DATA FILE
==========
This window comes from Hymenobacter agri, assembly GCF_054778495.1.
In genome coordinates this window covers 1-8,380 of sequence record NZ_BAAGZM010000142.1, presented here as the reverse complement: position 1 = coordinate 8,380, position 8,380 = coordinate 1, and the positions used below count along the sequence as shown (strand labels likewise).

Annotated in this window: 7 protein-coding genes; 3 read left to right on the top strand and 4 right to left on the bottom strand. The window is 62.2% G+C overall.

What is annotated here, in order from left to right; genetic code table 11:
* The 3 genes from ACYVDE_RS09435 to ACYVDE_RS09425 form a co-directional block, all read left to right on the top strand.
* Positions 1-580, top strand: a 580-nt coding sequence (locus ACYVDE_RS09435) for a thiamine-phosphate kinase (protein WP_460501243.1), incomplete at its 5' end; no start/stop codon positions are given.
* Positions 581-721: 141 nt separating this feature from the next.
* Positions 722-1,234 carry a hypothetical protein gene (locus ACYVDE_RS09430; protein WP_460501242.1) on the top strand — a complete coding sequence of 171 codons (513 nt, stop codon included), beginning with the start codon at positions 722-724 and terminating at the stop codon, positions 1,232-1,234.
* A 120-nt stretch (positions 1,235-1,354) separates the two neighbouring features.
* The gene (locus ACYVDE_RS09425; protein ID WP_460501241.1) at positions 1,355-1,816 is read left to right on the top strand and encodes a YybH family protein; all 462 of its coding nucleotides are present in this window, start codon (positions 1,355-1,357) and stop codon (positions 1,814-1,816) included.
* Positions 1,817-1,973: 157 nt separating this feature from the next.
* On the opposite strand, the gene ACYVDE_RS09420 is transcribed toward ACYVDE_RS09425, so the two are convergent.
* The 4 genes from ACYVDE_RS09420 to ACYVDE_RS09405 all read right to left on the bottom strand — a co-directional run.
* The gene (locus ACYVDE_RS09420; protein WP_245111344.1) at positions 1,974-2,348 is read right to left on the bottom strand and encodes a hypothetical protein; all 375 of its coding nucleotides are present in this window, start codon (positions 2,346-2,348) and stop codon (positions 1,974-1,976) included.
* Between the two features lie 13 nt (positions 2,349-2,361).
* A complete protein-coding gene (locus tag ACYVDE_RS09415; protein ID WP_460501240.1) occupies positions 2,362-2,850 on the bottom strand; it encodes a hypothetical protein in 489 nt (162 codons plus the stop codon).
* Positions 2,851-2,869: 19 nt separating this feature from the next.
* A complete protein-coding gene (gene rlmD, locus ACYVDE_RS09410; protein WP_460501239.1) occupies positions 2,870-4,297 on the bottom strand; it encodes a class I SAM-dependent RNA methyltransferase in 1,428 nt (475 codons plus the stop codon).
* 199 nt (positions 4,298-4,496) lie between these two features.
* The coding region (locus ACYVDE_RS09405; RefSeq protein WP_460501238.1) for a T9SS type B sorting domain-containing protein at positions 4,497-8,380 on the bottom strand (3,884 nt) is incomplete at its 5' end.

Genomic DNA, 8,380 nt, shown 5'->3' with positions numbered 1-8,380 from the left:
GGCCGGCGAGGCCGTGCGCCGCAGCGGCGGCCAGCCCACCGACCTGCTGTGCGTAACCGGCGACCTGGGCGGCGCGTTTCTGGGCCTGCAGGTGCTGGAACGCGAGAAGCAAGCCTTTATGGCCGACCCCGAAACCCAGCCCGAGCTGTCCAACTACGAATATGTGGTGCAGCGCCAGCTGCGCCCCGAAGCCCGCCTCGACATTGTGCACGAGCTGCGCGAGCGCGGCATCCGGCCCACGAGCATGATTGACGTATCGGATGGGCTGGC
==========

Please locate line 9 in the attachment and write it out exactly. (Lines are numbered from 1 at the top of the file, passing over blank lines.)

* A 120-nt stretch (positions 1,235-1,354) separates the two neighbouring features.